I don’t know how long I held
that receiver, curly cord
anchoring me in a thick fog
of stun. Details swirl and cloud.
It was one night in eleventh grade.
My mom called out that the phone
was for me. I ran to the kitchen, Hello?
I said to myself—or perhaps out loud—
Oh my God, that was Mina. Mina,
my best friend. She stashed
her brace for scoliosis in my room
every morning on her way to school,
we smoked my mom’s cigarettes, hated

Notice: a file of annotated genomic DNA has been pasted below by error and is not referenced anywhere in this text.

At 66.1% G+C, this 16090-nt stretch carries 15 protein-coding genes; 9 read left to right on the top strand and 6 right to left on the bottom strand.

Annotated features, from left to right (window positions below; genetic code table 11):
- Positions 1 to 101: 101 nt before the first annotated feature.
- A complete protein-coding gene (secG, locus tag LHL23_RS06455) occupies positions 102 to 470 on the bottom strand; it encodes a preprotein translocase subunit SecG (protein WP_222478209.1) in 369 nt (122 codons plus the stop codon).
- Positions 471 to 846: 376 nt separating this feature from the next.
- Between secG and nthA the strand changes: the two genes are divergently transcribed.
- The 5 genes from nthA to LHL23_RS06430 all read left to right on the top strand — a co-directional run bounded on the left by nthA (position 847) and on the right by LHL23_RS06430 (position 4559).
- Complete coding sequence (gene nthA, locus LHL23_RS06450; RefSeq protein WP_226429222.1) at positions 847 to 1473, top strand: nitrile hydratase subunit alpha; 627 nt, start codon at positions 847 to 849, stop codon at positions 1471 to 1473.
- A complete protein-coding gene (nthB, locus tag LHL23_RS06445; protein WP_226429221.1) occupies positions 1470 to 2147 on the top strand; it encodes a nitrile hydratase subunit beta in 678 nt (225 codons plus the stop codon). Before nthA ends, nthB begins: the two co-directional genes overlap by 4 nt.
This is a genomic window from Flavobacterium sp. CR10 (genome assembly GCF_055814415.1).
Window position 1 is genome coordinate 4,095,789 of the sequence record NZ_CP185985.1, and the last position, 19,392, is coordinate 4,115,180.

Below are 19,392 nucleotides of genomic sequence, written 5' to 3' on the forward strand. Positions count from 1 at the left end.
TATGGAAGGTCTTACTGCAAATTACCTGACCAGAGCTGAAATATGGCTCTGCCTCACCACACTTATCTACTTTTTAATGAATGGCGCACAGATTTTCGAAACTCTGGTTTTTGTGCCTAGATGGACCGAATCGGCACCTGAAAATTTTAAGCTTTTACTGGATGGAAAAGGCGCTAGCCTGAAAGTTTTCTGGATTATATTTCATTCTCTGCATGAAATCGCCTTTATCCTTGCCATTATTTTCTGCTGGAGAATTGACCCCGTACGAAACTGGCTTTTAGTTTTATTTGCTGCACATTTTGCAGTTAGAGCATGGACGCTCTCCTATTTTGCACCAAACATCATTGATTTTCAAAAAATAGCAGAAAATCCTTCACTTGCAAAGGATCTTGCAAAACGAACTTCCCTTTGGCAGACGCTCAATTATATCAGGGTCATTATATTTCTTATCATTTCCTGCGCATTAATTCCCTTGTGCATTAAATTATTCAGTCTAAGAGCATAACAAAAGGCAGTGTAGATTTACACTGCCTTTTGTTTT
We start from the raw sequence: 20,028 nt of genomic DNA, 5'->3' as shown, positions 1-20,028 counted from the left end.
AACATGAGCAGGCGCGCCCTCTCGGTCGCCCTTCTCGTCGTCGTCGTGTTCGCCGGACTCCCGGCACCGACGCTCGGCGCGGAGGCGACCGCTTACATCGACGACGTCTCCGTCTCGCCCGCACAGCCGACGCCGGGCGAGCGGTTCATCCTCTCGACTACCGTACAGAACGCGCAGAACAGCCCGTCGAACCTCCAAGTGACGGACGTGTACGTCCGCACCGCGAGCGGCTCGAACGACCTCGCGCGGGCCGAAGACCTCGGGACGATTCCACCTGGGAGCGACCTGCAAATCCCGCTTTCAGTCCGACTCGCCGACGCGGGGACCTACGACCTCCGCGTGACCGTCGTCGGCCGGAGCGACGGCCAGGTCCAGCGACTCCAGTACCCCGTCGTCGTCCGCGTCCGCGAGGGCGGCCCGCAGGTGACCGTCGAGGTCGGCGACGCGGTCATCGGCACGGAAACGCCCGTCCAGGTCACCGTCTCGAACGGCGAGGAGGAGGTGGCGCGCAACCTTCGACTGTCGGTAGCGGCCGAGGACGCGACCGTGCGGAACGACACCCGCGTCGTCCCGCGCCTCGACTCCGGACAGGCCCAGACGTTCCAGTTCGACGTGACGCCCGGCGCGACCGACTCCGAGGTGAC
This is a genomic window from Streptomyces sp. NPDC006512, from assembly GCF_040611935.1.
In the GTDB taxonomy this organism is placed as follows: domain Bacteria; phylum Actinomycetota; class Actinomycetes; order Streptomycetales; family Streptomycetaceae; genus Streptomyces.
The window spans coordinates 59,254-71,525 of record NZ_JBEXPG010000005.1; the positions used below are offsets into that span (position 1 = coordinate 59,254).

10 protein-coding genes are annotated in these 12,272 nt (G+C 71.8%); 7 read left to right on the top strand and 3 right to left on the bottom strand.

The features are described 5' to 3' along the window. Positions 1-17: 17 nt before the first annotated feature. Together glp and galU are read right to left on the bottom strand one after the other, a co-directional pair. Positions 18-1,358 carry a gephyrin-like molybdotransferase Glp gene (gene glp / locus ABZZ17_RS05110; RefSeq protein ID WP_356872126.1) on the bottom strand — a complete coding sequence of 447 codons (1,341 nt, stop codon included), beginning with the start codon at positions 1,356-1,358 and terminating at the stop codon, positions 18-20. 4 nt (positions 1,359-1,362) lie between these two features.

the world together.
The next morning, standing
at my locker, dreading and dragging,
wondering how she found out,
I felt eyes burning my face, my back.
Friends ignored, or stared
until I looked away. In the bathroom,
I saw my name on the stall wall
in black letters—or were they red—
Barb Reynolds is a LEZ.
I washed my hands, breathed air
into the folds of my lungs,
and began the long walk
through the halls. I perfected
a shell. And it encased me.
© BARB REYNOLDS
Published in Stonewall’s Legacy Anthology, June 2019
This poem may not be reproduced without the author's permission.